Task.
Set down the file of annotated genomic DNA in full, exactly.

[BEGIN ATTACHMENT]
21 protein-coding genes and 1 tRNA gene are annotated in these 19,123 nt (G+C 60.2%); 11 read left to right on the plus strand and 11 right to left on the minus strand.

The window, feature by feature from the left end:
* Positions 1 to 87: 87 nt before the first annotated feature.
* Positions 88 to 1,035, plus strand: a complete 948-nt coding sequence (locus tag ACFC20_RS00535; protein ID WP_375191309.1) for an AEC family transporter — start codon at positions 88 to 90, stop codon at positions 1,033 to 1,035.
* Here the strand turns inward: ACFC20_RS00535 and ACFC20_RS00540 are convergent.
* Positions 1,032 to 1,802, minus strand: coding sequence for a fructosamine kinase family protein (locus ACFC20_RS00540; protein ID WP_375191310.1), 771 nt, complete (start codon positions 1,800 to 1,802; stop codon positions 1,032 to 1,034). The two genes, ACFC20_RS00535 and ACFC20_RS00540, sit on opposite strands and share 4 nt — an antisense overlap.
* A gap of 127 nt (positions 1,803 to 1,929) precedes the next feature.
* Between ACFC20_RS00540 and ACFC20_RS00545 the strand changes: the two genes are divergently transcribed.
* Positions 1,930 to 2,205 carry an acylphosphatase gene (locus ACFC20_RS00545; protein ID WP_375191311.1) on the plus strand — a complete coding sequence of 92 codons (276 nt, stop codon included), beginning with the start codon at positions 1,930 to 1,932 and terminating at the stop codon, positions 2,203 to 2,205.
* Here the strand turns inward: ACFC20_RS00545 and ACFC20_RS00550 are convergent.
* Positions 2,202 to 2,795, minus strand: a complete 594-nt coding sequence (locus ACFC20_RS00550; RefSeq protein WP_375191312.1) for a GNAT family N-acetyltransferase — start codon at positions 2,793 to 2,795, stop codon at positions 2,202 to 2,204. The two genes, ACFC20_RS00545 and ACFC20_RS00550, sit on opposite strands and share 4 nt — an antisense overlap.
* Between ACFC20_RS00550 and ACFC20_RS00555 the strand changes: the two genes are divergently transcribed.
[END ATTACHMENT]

21 protein-coding genes and 1 tRNA gene are annotated in these 19,123 nt (G+C 60.2%); 11 read left to right on the plus strand and 11 right to left on the minus strand.

The window, feature by feature from the left end:
* Positions 1 to 87: 87 nt before the first annotated feature.
* Positions 88 to 1,035, plus strand: a complete 948-nt coding sequence (locus tag ACFC20_RS00535; protein ID WP_375191309.1) for an AEC family transporter — start codon at positions 88 to 90, stop codon at positions 1,033 to 1,035.
* Here the strand turns inward: ACFC20_RS00535 and ACFC20_RS00540 are convergent.
* Positions 1,032 to 1,802, minus strand: coding sequence for a fructosamine kinase family protein (locus ACFC20_RS00540; protein ID WP_375191310.1), 771 nt, complete (start codon positions 1,800 to 1,802; stop codon positions 1,032 to 1,034). The two genes, ACFC20_RS00535 and ACFC20_RS00540, sit on opposite strands and share 4 nt — an antisense overlap.
* A gap of 127 nt (positions 1,803 to 1,929) precedes the next feature.
* Between ACFC20_RS00540 and ACFC20_RS00545 the strand changes: the two genes are divergently transcribed.
* Positions 1,930 to 2,205 carry an acylphosphatase gene (locus ACFC20_RS00545; protein ID WP_375191311.1) on the plus strand — a complete coding sequence of 92 codons (276 nt, stop codon included), beginning with the start codon at positions 1,930 to 1,932 and terminating at the stop codon, positions 2,203 to 2,205.
* Here the strand turns inward: ACFC20_RS00545 and ACFC20_RS00550 are convergent.
* Positions 2,202 to 2,795, minus strand: a complete 594-nt coding sequence (locus ACFC20_RS00550; RefSeq protein WP_375191312.1) for a GNAT family N-acetyltransferase — start codon at positions 2,793 to 2,795, stop codon at positions 2,202 to 2,204. The two genes, ACFC20_RS00545 and ACFC20_RS00550, sit on opposite strands and share 4 nt — an antisense overlap.
* Between ACFC20_RS00550 and ACFC20_RS00555 the strand changes: the two genes are divergently transcribed.